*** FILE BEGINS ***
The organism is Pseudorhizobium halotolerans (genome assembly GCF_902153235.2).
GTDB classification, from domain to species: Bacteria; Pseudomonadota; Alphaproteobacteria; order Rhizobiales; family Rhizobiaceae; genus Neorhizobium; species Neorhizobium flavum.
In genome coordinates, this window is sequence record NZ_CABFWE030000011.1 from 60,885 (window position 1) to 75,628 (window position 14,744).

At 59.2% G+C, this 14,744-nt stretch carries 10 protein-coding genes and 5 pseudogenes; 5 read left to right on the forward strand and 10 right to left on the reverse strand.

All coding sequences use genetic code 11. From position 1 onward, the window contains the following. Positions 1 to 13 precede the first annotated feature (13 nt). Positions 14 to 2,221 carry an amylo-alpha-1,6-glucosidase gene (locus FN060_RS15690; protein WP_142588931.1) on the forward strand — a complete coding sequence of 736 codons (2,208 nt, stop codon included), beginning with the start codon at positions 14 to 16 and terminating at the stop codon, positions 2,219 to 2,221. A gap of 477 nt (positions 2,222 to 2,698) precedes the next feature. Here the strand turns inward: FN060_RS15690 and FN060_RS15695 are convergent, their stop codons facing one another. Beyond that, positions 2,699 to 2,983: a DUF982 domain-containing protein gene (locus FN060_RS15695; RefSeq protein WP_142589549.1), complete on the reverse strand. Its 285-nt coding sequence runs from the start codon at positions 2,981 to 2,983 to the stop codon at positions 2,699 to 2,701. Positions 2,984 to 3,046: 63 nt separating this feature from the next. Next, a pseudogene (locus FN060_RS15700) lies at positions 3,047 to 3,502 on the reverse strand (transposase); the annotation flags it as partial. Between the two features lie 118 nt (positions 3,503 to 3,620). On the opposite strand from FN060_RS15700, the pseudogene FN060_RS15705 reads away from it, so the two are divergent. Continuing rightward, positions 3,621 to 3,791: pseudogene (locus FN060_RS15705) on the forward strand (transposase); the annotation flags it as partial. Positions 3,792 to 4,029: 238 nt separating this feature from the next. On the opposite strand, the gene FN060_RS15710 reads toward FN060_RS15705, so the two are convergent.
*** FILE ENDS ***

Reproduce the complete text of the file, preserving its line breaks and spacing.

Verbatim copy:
The organism is Pseudorhizobium halotolerans (genome assembly GCF_902153235.2).
GTDB classification, from domain to species: Bacteria; Pseudomonadota; Alphaproteobacteria; order Rhizobiales; family Rhizobiaceae; genus Neorhizobium; species Neorhizobium flavum.
In genome coordinates, this window is sequence record NZ_CABFWE030000011.1 from 60,885 (window position 1) to 75,628 (window position 14,744).

At 59.2% G+C, this 14,744-nt stretch carries 10 protein-coding genes and 5 pseudogenes; 5 read left to right on the forward strand and 10 right to left on the reverse strand.

All coding sequences use genetic code 11. From position 1 onward, the window contains the following. Positions 1 to 13 precede the first annotated feature (13 nt). Positions 14 to 2,221 carry an amylo-alpha-1,6-glucosidase gene (locus FN060_RS15690; protein WP_142588931.1) on the forward strand — a complete coding sequence of 736 codons (2,208 nt, stop codon included), beginning with the start codon at positions 14 to 16 and terminating at the stop codon, positions 2,219 to 2,221. A gap of 477 nt (positions 2,222 to 2,698) precedes the next feature. Here the strand turns inward: FN060_RS15690 and FN060_RS15695 are convergent, their stop codons facing one another. Beyond that, positions 2,699 to 2,983: a DUF982 domain-containing protein gene (locus FN060_RS15695; RefSeq protein WP_142589549.1), complete on the reverse strand. Its 285-nt coding sequence runs from the start codon at positions 2,981 to 2,983 to the stop codon at positions 2,699 to 2,701. Positions 2,984 to 3,046: 63 nt separating this feature from the next. Next, a pseudogene (locus FN060_RS15700) lies at positions 3,047 to 3,502 on the reverse strand (transposase); the annotation flags it as partial. Between the two features lie 118 nt (positions 3,503 to 3,620). On the opposite strand from FN060_RS15700, the pseudogene FN060_RS15705 reads away from it, so the two are divergent. Continuing rightward, positions 3,621 to 3,791: pseudogene (locus FN060_RS15705) on the forward strand (transposase); the annotation flags it as partial. Positions 3,792 to 4,029: 238 nt separating this feature from the next. On the opposite strand, the gene FN060_RS15710 reads toward FN060_RS15705, so the two are convergent.